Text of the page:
They used the same tactics against the Occupy protest on May 12, which was in solidarity with the anniversary of the Spanish Indignados movement. When Occupiers sat in a public meeting on the steps of the Royal Exchange, which is part of the Bank of England, the police defined the meeting as illegal.
In court, their motivation to act on behalf of the bankers became clear. Chief Inspector Hancock said, "Taking into account the example of other protest camps, there was going to be serious disruption to the life of the community, in particular the business community, and that area of London is an iconic economic symbol where a lot of people come to visit and I thought that the economic reputation of the City of London and of the U.K could be damaged."
Of course Mr. Hancock and, seemingly, the government, are ignoring how allowing business as usual is seriously disrupting Britain and the people beyond. Thus disruptions and "threats to the life of the community" seem to sum up the policies of the government - unless, of course, you are part of the elite who are doing extremely well. We can only understand this to mean that there are two very separate ideas of community - in fact, two entirely different "communities" altogether.
Despite the austerity cuts this year, chief executive pay in the top FTSE 25 rocketed by more than 41 per cent. Bankers are enjoying massive bonuses and pay packages even though the taxpayers bailed them out, and they are allowed to get away with corrupt schemes such as the Libor interest rate scandal. Speaking of taxpayers, corporate tax avoidance in Britain is costing the country billions of pounds. These are the same billions of pounds that are being leveraged out of hospitals, schools and other public services.
The severity of prison sentences given to activists is further revealed when compared with the sentences handed out to bankers who commit crimes. The message: in the eyes of the law, protesting against injustice is far worse than creating injustice. It is only this month, when the Financial Conduct Authority is talking about the possibility of prosecution in response to massive fraud or corrupting interest rates. As the new chief of the FCA says, “We have barely got started.” With all the corruption, tax evasion, speculation, price fixing and other unethical corporate deeds, let’s hope they get on with it.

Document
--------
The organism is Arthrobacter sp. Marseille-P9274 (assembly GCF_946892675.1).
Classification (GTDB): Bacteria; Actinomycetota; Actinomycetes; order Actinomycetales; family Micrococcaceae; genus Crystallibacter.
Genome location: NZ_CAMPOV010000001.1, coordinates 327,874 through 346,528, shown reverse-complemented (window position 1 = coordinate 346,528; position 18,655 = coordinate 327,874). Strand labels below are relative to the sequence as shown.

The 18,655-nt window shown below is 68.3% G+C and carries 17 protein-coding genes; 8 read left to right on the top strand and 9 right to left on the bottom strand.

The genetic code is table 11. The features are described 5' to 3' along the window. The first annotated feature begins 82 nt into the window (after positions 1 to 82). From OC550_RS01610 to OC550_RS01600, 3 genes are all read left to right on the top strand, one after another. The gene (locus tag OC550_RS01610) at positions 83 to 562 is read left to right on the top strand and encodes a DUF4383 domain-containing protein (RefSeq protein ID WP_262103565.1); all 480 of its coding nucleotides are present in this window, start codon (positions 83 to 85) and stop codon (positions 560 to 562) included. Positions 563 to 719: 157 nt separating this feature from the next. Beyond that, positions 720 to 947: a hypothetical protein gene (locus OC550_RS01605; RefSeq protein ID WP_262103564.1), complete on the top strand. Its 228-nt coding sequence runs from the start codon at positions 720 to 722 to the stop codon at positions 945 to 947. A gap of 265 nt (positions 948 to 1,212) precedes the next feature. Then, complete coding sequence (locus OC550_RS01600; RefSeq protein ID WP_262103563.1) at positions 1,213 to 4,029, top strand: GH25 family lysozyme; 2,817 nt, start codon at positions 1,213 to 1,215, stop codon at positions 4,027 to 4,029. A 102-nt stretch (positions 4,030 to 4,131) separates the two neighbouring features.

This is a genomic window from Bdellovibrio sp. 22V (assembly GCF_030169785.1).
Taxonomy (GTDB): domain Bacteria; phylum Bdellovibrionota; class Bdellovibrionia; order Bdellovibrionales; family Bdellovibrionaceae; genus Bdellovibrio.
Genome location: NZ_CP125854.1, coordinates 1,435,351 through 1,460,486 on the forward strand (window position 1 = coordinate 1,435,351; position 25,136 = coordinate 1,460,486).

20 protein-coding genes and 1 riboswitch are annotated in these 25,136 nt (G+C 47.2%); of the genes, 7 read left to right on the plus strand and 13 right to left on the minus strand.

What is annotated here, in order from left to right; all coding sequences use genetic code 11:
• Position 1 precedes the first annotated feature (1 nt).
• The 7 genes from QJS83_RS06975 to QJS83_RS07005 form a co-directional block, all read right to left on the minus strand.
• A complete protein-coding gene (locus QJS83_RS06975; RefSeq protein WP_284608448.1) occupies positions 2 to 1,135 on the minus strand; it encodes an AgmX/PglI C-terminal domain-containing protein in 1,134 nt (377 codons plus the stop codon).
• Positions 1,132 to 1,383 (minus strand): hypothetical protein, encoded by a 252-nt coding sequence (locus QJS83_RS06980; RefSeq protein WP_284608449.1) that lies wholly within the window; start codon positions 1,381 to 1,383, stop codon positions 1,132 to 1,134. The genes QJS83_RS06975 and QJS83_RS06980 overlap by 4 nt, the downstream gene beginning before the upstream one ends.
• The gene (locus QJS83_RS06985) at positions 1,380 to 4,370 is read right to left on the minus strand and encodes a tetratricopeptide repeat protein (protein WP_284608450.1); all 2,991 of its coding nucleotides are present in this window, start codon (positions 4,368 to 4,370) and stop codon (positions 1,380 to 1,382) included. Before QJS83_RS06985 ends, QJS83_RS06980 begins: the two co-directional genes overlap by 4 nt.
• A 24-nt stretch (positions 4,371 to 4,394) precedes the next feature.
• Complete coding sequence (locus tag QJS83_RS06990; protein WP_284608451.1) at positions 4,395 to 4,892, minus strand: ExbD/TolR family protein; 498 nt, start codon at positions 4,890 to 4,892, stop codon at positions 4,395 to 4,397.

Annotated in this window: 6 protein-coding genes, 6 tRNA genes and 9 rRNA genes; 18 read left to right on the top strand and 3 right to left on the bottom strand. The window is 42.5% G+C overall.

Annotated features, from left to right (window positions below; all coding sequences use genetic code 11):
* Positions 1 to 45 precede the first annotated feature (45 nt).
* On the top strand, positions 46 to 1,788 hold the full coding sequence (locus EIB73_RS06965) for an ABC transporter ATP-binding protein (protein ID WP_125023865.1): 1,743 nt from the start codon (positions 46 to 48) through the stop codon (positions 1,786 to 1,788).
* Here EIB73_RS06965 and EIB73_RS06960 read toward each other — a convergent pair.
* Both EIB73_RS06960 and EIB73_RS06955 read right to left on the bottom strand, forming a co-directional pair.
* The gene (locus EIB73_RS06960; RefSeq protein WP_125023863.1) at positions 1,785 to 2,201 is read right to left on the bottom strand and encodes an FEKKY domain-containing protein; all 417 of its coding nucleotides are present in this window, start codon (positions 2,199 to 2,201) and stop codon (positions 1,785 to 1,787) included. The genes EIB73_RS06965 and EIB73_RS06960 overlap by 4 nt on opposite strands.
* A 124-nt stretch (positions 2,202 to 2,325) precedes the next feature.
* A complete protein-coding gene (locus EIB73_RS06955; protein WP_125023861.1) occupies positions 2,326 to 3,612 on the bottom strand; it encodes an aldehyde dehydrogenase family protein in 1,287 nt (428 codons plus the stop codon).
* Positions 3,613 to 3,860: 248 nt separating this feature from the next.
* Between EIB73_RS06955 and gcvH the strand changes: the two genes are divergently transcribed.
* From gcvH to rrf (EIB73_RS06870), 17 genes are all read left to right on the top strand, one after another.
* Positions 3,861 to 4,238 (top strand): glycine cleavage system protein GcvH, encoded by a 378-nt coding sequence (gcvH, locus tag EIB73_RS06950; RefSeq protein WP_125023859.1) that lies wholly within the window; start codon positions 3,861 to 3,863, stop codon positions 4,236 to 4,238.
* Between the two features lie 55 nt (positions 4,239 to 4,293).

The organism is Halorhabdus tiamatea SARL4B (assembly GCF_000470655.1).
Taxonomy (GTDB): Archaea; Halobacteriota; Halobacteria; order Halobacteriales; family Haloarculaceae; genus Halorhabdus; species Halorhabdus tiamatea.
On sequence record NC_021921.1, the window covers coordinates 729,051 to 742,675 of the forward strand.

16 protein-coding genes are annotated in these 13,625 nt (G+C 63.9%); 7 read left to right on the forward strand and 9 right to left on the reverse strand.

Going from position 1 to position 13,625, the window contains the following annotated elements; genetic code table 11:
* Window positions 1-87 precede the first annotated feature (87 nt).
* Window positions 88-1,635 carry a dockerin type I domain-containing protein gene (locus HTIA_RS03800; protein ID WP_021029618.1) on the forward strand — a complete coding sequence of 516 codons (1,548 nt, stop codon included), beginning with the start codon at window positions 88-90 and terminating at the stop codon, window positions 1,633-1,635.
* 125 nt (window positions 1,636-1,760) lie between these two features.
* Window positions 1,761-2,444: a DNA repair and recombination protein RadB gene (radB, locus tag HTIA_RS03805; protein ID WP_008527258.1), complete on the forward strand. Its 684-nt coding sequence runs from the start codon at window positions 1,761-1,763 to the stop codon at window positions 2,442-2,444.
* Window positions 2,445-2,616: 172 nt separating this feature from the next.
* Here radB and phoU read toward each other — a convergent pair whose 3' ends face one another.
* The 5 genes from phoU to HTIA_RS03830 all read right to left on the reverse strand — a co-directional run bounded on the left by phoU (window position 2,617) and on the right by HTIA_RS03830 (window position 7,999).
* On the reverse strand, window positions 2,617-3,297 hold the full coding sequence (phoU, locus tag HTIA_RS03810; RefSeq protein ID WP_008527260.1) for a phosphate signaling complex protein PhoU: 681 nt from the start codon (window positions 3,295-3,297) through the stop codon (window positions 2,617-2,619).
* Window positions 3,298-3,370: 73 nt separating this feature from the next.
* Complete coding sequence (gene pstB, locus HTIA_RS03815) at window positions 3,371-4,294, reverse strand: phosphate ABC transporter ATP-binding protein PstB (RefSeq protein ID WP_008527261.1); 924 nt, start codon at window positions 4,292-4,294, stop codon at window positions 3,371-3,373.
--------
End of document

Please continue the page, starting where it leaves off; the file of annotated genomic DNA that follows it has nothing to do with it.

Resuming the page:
None of this, of course, is new. Britain has historical precedents of governments imposing measures that increase inequality and poverty hand in hand with reducing the right to protest. The Industrial Relations Act of 1971 diluted union laws and attacked the right to strike. It was introduced by the Conservative Party and came before a decade of pay freezes, price rises, the three-day week and the economic turmoil of the 1970s. It marked a reduction on workers’ rights, which culminated with Margaret Thatcher's destruction of trade unions, coal mining and other manufacturers in the 1980s.
Equally, the 1994 Criminal Justice Act that was brought in by the same unpopular Conservative Government criminalized many civil offenses and targeted the many varied environmental and social protests, especially the anti-roads movement.
Austerity is having a negative effect on the British economy, a fact so visible that even the IMF confirmed it earlier this month. With the government’s latest creative actions to erode democracy as well, the need to protest is massive, and it is increasing. Which can only mean one thing if this government remains in power: that the space in our overcrowded prisons is likely to get tighter.